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Podium Prep

September 06, 2018

Haygain fan and US Eventer Allison Springer shares insights on preparing for a “home turf” championship.

It was a little jarring when we first heard the term “home court disadvantage” as United States Equestrian Federation leaders began preparing for the World Equestrian Games that begin at the Tyron International Equestrian Center on Sept. 11. Surely, they’d misspoken and meant, instead, “home court advantage.”
Nope.

Since hosting the 2010 WEG in Kentucky, the Federation has carefully examined the reality that having the Games on home turf can be an extra challenge for athletes because it multiplies potential distractions. More family and friends at the venue sounds great in theory, but not so much when juggled with maintaining a horse and rider’s pure focus on the major task at hand: delivering a medal winning performance amongst the world’s most competitive equestrian pairs.
The U.S. eventing team’s new High Performance Director Erik Duvander spoke about this at the U.S. Eventing Association’s meeting last fall. “There can be a downside to competing at home if you’re not prepared for it,” he said. Fortunately, lack of preparation is unlikely to be an issue this year. “They learned a lot by watching what worked and didn’t work for the American team in 2010.”

Haygain believer Allison Springer was an alternate for the 2010 WEG and the 2012 Olympics. Her current horses are a little too young to go after a WEG spot this year, but she’s happy to share her excitement about what she’s seen in the way of U.S. team preparation for these Games: 

Of the “home court” question, Allison says, “It’s just a lot more demands on your time.” Anticipating and helping handle those demands is one of the USET’s many efforts to assist team riders. “There is an enormous support staff to make sure competitors don’t have to worry about anything other than competing,” she explains. From sports psychology tune-ups to transportation to the venue, “They have been working hard for months in advance to eliminate any logistics to worry about and make it so the riders can concentrate amid the chaos.

“Huge changes have been made in the last six years, with a lot of thought and research going into how other countries are preparing,” she continues. “It’s been an awesome effort in terms of collaboration among riders and coaches. They are great changes and I’m excited to see where that leads us in the next Olympic cycle.”

A highly individualized approach to each horse and rider’s needs is a hallmark of Duvander’s approach with the eventing team. And it reflects the Federation’s approach with eventing’s counterparts in the Games’ seven other disciplines, each unique in their demands of horse and rider.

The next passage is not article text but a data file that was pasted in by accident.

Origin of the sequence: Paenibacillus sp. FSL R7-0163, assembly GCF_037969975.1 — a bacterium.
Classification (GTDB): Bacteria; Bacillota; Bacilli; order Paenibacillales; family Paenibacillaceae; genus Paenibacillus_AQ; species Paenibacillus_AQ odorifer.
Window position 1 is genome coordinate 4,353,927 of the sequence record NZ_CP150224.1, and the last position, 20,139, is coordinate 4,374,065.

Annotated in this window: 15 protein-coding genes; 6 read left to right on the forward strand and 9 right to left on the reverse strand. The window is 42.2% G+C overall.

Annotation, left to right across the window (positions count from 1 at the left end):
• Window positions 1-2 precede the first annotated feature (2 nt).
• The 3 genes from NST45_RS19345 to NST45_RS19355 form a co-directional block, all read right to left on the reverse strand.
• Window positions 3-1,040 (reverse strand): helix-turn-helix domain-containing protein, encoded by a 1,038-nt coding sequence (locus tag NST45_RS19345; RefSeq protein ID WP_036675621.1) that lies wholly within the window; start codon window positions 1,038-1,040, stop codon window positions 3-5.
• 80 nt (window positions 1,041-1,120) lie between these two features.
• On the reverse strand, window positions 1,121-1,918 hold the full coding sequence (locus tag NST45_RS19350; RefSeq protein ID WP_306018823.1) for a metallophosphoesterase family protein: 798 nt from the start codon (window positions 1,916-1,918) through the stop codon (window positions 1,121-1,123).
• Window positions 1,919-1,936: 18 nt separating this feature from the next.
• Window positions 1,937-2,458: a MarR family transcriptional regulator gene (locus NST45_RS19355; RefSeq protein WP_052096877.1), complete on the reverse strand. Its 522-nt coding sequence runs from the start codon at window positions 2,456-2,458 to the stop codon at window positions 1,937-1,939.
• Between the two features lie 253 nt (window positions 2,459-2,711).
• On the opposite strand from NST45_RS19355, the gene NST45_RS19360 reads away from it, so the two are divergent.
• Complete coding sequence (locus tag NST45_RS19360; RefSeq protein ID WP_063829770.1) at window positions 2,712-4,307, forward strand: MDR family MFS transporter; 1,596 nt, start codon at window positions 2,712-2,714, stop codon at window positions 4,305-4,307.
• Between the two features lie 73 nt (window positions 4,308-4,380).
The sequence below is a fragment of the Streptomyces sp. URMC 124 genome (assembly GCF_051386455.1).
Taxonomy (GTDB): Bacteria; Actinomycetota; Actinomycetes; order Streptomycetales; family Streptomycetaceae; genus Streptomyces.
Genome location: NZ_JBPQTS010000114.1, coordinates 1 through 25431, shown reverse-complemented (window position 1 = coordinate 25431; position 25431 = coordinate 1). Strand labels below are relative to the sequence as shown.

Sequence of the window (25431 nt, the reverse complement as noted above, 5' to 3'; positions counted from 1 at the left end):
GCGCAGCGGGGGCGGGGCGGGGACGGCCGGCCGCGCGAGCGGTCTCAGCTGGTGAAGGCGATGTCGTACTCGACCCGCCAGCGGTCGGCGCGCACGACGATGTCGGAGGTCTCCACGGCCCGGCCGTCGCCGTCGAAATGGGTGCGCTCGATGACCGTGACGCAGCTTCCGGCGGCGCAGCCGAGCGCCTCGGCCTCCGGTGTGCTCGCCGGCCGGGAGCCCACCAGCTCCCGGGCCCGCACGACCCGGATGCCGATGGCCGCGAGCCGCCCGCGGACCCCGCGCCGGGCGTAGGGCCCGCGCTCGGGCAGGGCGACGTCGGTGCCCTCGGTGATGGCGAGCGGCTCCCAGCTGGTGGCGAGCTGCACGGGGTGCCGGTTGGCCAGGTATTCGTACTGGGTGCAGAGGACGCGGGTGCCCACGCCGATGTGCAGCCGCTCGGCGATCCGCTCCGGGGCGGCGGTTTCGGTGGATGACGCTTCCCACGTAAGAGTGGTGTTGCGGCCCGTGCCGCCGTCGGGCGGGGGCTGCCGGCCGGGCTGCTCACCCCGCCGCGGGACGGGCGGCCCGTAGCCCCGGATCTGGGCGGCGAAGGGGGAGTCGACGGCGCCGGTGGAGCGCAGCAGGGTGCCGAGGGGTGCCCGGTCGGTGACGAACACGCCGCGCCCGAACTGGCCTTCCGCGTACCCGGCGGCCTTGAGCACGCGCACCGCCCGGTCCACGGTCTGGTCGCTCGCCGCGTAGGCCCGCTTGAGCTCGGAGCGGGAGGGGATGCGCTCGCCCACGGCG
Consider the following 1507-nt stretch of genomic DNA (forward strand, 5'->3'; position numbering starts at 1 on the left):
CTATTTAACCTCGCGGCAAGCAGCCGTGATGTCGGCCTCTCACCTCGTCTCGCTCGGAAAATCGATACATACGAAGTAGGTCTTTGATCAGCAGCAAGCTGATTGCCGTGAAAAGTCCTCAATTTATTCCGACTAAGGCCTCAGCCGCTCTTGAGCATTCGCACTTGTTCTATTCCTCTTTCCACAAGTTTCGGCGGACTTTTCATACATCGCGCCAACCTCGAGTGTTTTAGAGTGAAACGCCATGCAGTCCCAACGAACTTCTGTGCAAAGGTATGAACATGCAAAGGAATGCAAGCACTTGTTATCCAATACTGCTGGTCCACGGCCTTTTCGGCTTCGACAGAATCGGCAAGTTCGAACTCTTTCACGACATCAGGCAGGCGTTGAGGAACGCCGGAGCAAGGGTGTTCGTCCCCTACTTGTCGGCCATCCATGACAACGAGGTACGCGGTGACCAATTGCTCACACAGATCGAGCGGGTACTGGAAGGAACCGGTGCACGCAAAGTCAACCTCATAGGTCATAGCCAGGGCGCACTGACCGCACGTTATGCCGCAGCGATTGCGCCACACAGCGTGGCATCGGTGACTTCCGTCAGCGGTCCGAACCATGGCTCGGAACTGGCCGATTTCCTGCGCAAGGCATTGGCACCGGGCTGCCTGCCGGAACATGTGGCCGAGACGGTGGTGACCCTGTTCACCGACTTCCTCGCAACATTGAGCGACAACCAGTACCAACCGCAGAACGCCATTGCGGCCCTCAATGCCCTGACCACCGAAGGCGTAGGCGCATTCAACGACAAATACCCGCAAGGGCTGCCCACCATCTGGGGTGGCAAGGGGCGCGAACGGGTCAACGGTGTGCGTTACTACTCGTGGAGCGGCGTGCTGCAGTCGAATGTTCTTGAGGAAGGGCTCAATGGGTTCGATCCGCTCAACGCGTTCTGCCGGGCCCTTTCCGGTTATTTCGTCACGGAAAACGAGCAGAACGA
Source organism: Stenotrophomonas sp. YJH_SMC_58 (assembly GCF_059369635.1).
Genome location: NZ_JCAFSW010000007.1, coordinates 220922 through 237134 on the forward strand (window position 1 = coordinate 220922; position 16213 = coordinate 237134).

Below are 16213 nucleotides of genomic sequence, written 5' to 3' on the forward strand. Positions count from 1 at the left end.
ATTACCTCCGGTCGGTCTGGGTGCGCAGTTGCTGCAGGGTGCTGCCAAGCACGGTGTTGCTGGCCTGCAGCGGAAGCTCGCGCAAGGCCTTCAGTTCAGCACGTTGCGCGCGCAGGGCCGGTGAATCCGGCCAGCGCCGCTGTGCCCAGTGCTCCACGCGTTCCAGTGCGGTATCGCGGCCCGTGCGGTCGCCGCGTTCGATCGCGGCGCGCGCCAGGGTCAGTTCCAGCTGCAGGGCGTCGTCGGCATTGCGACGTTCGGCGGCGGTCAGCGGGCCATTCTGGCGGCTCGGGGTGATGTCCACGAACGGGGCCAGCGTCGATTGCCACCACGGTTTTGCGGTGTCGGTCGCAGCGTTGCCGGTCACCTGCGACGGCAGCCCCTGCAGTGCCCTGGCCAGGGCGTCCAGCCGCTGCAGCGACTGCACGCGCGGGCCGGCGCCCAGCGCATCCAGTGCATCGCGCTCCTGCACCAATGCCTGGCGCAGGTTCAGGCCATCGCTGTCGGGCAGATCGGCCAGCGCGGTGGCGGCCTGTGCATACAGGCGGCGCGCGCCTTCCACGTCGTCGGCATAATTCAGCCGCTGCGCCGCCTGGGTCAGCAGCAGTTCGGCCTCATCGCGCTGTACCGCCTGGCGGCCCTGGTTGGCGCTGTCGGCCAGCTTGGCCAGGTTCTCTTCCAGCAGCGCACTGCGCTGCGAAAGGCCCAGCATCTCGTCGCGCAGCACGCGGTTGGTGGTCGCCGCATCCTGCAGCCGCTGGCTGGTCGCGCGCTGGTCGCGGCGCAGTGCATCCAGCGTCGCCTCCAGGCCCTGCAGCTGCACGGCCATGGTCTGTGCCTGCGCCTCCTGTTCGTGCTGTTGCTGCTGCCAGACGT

Horse fitness is a prime example. Every team horse needs to peak at the same time, but they’re all going to achieve that in a different way and on a different timeline. “It’s very different for a pure Thoroughbred versus more of a Warmblood sort of horse,” Allison explains. “Erik has jumped full in trying to understand the programs of all the people who had the best shot of being on the team.”

Knowing their fitness, nutrition, veterinary and farrier routines are the foundation of that knowledge, plus working with each potential pair to determine the best competitions to prepare for, or supplement, the events that were part of the qualifying process. Some horses might step down a level to get that “rock star” sense of confidence, while others benefit from more challenging outings, Allison notes.

Whatever each horse and rider pair’s pre-Games routine is, consistency is critical. That’s why Haygain devoted these past several months to its own pre-Games routine by lining up Haygain Hay Steamers for the estimated 170 WEG-contending horses whose managers and veterinarians requested them. Delivering 22 full-bale HG 2000 steamers to Tryon barn aisles was no easy feat, but Haygain understands that providing one advantage from home – clean, irritant-free, good-tasting hay – fits perfectly with its mission of fostering horse health, performance and well-being.

WEG fans are invited to visit the Haygain exhibit in the Equine Expo Vendor Village. Shopping area B3, near the SmartPak tent, is the place to experience fresh Haygain Steamed Hay produced by three steamer models, learn the science proving its benefits and get a demo of the steamers’ simple, safe operation. Also, tired fan legs can get a re-energizing boost from the ComfortStall Sealed Orthopedic Flooring in Haygain’s booth, sending them back out with a new spring in the step for more equestrian action.

While Allison won’t be at this year’s WEG, her intent to return to the international arena is on track. Over Labor Day weekend, she dominated the Chattahoochee Hills Horse Trials with two of her current up-and-comers and Haygain fans: Lord Willing won it and Business Ben finished sixth.



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